Byrd Community Academy
Chicago Public Schools
363 W. Hill St.
Chicago, IL 60610
February 20, 2004
Dear State Senator of Illinois:
We are writing to tell you about exciting work our fifth-grade class is doing called Project Citizen. This project is sponsored by the Constitutional Rights Foundation of Chicago. It teaches us about how the government works and how we can affect public policy change even as fifth graders. Our class has looked at all the problems that affect our community and have unanimously decided to focus our attention on the policy of building new schools in the City of Chicago. We have created an action plan that includes researching, petitioning, surveying, writing, photography and also interviewing and writing letters to people we think can help us fix the policy. We think and hope you would be interested in hearing about all the problems that our school in Cabrini Green is faced with everyday.
Our school building, Richard E. Byrd Community Academy, has big problems. There are too many problems to mention in this letter, but we want to tell you about some of the most important ones. These main problems are what we think are important issues: the restrooms, temperature in our building, the windows and the lack of a lunchroom, a gym and a stage. We need a new school because of these problems. It is really important for our learning so we can be great when we grow up.
The restrooms are filthy and dirty. There are spitballs all over the place. They do not get cleaned up properly. It is also really smelly in the bathrooms. Also, we do not have soap or paper towels or garbage cans. We do not have doors on the stall and have no privacy. The sinks have bugs in them and water is everywhere. As an example of how bad they are, sinks move and water leaks on the floor. The hot water faucets have cold water. Kids don’t like using the bathrooms since they are so gross and falling apart.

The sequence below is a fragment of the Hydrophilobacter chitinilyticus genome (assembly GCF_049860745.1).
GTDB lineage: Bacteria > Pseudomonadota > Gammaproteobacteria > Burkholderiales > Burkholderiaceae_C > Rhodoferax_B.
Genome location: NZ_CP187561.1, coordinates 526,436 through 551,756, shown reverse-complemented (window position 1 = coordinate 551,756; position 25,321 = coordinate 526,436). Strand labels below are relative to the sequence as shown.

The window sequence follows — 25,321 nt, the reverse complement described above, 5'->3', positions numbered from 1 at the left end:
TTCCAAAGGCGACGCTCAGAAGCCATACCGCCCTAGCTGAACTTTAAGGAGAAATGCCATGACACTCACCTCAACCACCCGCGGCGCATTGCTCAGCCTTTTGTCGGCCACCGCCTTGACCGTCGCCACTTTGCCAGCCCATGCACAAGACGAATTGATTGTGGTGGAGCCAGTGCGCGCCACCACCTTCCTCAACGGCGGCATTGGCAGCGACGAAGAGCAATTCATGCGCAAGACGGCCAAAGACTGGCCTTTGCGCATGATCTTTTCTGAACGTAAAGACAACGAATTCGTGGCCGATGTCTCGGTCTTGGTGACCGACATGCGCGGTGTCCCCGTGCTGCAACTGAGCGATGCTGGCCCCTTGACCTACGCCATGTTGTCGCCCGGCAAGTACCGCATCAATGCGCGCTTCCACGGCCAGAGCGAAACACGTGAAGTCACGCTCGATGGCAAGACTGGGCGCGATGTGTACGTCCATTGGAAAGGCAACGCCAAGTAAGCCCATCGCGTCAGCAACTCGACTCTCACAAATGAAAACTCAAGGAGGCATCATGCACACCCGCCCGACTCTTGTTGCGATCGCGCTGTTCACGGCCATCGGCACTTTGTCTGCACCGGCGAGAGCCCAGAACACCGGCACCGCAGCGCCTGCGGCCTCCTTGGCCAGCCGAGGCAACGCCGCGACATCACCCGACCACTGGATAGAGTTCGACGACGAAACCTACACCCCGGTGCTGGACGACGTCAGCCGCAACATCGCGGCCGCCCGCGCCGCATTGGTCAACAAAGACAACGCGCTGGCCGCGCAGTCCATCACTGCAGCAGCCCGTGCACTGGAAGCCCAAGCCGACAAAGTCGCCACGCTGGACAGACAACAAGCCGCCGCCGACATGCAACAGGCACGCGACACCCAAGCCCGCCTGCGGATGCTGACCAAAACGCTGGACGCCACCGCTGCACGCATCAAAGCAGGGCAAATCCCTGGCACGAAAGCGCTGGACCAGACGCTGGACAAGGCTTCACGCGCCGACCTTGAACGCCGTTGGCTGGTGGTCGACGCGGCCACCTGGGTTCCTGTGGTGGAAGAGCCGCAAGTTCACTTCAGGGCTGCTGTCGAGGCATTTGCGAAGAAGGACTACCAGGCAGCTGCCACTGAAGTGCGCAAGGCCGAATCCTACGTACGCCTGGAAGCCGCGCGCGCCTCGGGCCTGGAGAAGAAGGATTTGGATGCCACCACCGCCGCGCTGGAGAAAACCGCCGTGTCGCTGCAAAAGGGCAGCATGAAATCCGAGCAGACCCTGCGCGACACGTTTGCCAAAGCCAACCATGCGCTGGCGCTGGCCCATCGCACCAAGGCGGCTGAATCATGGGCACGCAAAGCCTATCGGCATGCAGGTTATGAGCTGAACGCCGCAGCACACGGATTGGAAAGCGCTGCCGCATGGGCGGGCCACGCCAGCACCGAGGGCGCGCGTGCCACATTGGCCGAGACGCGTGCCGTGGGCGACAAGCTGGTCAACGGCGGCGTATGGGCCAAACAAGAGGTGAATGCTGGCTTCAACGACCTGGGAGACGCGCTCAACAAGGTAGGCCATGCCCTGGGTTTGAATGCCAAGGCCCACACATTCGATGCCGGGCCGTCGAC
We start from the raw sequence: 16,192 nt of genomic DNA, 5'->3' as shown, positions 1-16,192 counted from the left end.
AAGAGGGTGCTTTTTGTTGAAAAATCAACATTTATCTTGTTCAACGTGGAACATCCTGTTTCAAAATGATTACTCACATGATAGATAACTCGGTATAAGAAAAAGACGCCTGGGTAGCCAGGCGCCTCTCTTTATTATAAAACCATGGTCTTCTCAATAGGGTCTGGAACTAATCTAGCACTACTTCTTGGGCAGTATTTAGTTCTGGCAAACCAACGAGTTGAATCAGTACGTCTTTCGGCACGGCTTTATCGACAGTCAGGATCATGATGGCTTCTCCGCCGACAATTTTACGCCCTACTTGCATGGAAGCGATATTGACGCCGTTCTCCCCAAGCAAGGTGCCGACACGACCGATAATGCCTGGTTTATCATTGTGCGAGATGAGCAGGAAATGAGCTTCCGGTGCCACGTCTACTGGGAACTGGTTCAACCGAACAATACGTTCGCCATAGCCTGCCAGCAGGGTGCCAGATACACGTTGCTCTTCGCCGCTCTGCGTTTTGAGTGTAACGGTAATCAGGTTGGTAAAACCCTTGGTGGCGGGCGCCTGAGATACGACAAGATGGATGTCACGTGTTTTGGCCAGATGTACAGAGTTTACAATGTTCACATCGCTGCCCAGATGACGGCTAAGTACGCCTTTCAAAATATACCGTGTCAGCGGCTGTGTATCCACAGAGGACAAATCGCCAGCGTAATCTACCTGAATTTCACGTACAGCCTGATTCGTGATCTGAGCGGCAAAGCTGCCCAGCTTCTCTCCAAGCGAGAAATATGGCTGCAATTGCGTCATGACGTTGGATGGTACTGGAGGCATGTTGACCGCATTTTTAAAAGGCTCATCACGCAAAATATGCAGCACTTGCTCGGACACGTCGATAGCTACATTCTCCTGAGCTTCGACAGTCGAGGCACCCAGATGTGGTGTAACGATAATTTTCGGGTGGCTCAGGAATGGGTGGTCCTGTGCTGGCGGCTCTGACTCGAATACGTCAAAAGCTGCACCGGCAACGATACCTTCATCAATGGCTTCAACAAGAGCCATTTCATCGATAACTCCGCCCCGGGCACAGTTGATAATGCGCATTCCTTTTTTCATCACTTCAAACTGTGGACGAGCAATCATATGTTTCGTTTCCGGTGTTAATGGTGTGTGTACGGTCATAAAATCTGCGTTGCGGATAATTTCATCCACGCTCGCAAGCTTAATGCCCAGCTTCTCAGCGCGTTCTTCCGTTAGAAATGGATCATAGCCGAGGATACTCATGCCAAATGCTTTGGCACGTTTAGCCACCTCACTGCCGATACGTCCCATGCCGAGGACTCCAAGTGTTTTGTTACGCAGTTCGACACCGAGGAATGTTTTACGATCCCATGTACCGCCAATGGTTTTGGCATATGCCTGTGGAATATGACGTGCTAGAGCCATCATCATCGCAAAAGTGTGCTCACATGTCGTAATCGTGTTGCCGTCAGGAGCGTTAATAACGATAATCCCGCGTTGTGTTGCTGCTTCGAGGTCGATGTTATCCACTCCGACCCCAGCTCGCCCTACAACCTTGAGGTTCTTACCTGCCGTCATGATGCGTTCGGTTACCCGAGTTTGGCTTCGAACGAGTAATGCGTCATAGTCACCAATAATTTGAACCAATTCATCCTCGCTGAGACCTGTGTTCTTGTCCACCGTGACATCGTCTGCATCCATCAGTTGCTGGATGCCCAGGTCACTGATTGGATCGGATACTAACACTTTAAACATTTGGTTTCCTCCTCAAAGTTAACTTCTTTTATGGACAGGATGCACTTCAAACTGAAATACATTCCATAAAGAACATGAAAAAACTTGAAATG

In fact, at Byrd the temperatures in the classrooms are bro ken. The heat is not turned on. It is really cold in the class rooms. As another example we have to put on our coats during class because it is so cold. They cannot fix it because the pipes are broken. It is uncomfortable and hard to learn. Our hands are cold and we cannot write. This needs to be changed!
As another example the windows are cracked. It is cold in our class because the windows are cracked. The windows are not efficient enough. There are bullet holes in the windows and there is tape on them. We cannot see through the windows and it is dark in the classrooms. We can hardly see what we are doing because it is so dark. This is not a good place to learn.
Another reason we need a new building is that we don’t have a lunchroom. We eat in a hallway! The classes by the lunchroom are always getting distracted because of the lunchroom in the hall. That is why we need a new lunchroom so the classes will not be getting distracted. Another bad thing about our lunchroom is we don’t get to decide what we want in lunch. Also, we want vending machines so we can eat a little snack to give us energy so we can learn better. Our school really needs a new lunchroom because the lunchroom lady shouldn’t have to tell students to be quiet. The teachers by the lunchroom shouldn’t have to close their doors to teach.
Another example of the problem is the gym is not connected to our school. Whenever it’s bad weather outside we have to walk through the snow. In fact, it is not even our gym. We borrow a gym from Seward Park across the street. It is dangerous crossing the street and we shouldn’t have to cross the street during school. This takes up our gym period. When we have basketball practice we get locked out because Seward Park is not open. If we had our own gym in our school we wouldn’t get locked out or be faced with the weather. When we walk to the gym its ice on the ground. One day a little kid got hurt from falling on the ice.